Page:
Cameron Mackintosh’s production of the epic musical storms the stage with powerful performances and immersive staging – ★★★★★
One wouldn’t be surprised if the West End musical has seen a surge in demand in recent months. There’s the recent BBC version which received mixed reviews, the announcement of a new staged concert later in the year, and the controversial news that the revolving stage at the heart of the production is to be removed when the Queen’s Theatre closes in July for refurbishments.
In the oft-adapted Victor Hugo tale, ex-prisoner Jean Valjean cares for a young girl named Cosette in a France on the brink of revolution whilst on the run from police officer Javert. All this goes on in amongst a complicated love story between Cosette, young man Marius and innkeeper’s daughter Éponine.
It all makes for an interesting but disorientating narrative and as such, while prestigious on the West End, the show is by no means infallible. The lighting does little to reveal who is speaking in those intense moments at the barricade. As a sung-through musical the set transitions are seamless, yet at times the effort to create a rousing or energetic moment leads to the script being hard to follow at times.
It’s perhaps why some of the musical’s most striking moments come with the quieter numbers. Dean Chisnall handles Valjean’s Bring Him Home with notable delicacy, while Carley Stenson delivers a moving, standout performance of Fantine’s I Dreamed A Dream.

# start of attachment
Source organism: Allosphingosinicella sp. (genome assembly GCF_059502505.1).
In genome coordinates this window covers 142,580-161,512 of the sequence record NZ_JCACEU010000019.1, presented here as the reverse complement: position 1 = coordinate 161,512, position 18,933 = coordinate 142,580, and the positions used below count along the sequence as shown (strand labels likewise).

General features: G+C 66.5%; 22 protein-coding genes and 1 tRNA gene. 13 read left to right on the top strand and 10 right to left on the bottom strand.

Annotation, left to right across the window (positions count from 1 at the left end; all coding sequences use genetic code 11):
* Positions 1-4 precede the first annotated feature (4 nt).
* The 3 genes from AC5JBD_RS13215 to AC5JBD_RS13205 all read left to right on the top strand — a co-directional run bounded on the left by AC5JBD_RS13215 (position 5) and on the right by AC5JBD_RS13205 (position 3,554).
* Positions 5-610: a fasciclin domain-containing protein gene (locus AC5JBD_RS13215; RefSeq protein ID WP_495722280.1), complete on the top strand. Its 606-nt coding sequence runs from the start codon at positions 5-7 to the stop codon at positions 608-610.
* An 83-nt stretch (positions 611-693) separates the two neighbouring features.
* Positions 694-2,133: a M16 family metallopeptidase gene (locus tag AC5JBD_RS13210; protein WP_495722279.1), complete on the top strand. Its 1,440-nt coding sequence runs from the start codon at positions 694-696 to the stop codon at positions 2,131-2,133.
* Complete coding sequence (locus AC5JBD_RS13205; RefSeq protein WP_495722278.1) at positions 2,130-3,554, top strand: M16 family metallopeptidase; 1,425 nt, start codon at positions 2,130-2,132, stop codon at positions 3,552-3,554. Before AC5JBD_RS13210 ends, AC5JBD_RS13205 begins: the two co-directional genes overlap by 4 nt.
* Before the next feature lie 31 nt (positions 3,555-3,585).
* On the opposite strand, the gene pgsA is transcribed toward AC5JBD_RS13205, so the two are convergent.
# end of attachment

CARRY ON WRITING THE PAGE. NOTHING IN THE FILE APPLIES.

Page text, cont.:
Though that is not to say that the show is not impactful. The revolve is responsible for some striking moments in the second act (moments which would no doubt lose their force if the decision to remove the feature goes ahead). Elsewhere, Steven Meo gives a hilarious, comical and slightly pantomime-esque take on aforementioned innkeeper Thénadier throughout – most notably in his song Master of the House, as expected. Meanwhile, Do You Hear The People Sing is packed with loud, booming vocals from the ensemble, aided with a brilliant crescendo from Steve Moss’ orchestra.
Crafted with precision in terms of its cast, set and music, the original Les Misérables is a piece of technical brilliance. How unfortunate that the version won’t be around for much longer.
Les Misérables is now playing at the Queen’s Theatre until 13 July.
Production Images: Johan Persson.